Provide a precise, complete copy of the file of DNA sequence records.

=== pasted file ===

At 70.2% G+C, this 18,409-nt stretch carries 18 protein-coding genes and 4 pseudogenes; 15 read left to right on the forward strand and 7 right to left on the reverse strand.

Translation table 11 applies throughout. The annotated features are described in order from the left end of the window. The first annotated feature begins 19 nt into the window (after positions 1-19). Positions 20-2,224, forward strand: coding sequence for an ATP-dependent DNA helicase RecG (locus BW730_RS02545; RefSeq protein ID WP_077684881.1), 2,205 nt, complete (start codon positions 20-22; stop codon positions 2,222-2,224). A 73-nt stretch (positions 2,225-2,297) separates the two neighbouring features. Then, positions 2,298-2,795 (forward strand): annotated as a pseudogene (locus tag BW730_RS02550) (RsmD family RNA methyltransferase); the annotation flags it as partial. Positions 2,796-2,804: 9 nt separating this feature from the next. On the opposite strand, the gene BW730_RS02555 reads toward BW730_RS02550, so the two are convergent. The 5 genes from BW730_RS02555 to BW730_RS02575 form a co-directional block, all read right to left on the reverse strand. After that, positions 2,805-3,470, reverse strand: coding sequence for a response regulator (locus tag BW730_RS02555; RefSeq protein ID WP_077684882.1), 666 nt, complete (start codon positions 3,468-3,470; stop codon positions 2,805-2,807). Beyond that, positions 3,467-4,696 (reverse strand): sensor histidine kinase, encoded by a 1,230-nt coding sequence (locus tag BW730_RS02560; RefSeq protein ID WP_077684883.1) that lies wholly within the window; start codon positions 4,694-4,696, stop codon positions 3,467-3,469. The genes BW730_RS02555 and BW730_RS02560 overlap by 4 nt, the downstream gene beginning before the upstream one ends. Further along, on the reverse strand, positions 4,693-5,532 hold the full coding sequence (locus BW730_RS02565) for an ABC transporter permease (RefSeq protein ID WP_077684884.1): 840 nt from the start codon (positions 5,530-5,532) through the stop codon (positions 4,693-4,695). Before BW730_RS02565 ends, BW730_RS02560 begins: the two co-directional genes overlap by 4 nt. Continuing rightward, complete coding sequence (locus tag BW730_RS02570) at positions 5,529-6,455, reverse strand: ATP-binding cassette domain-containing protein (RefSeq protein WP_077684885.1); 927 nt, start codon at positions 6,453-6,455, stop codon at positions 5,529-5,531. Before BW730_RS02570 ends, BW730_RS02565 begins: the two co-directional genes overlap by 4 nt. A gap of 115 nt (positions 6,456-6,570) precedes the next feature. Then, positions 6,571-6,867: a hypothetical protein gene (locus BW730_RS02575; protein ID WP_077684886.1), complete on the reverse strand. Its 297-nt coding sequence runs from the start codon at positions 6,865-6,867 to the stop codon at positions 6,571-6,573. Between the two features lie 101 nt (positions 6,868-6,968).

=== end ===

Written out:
At 70.2% G+C, this 18,409-nt stretch carries 18 protein-coding genes and 4 pseudogenes; 15 read left to right on the forward strand and 7 right to left on the reverse strand.

Translation table 11 applies throughout. The annotated features are described in order from the left end of the window. The first annotated feature begins 19 nt into the window (after positions 1-19). Positions 20-2,224, forward strand: coding sequence for an ATP-dependent DNA helicase RecG (locus BW730_RS02545; RefSeq protein ID WP_077684881.1), 2,205 nt, complete (start codon positions 20-22; stop codon positions 2,222-2,224). A 73-nt stretch (positions 2,225-2,297) separates the two neighbouring features. Then, positions 2,298-2,795 (forward strand): annotated as a pseudogene (locus tag BW730_RS02550) (RsmD family RNA methyltransferase); the annotation flags it as partial. Positions 2,796-2,804: 9 nt separating this feature from the next. On the opposite strand, the gene BW730_RS02555 reads toward BW730_RS02550, so the two are convergent. The 5 genes from BW730_RS02555 to BW730_RS02575 form a co-directional block, all read right to left on the reverse strand. After that, positions 2,805-3,470, reverse strand: coding sequence for a response regulator (locus tag BW730_RS02555; RefSeq protein ID WP_077684882.1), 666 nt, complete (start codon positions 3,468-3,470; stop codon positions 2,805-2,807). Beyond that, positions 3,467-4,696 (reverse strand): sensor histidine kinase, encoded by a 1,230-nt coding sequence (locus tag BW730_RS02560; RefSeq protein ID WP_077684883.1) that lies wholly within the window; start codon positions 4,694-4,696, stop codon positions 3,467-3,469. The genes BW730_RS02555 and BW730_RS02560 overlap by 4 nt, the downstream gene beginning before the upstream one ends. Further along, on the reverse strand, positions 4,693-5,532 hold the full coding sequence (locus BW730_RS02565) for an ABC transporter permease (RefSeq protein ID WP_077684884.1): 840 nt from the start codon (positions 5,530-5,532) through the stop codon (positions 4,693-4,695). Before BW730_RS02565 ends, BW730_RS02560 begins: the two co-directional genes overlap by 4 nt. Continuing rightward, complete coding sequence (locus tag BW730_RS02570) at positions 5,529-6,455, reverse strand: ATP-binding cassette domain-containing protein (RefSeq protein WP_077684885.1); 927 nt, start codon at positions 6,453-6,455, stop codon at positions 5,529-5,531. Before BW730_RS02570 ends, BW730_RS02565 begins: the two co-directional genes overlap by 4 nt. A gap of 115 nt (positions 6,456-6,570) precedes the next feature. Then, positions 6,571-6,867: a hypothetical protein gene (locus BW730_RS02575; protein ID WP_077684886.1), complete on the reverse strand. Its 297-nt coding sequence runs from the start codon at positions 6,865-6,867 to the stop codon at positions 6,571-6,573. Between the two features lie 101 nt (positions 6,868-6,968).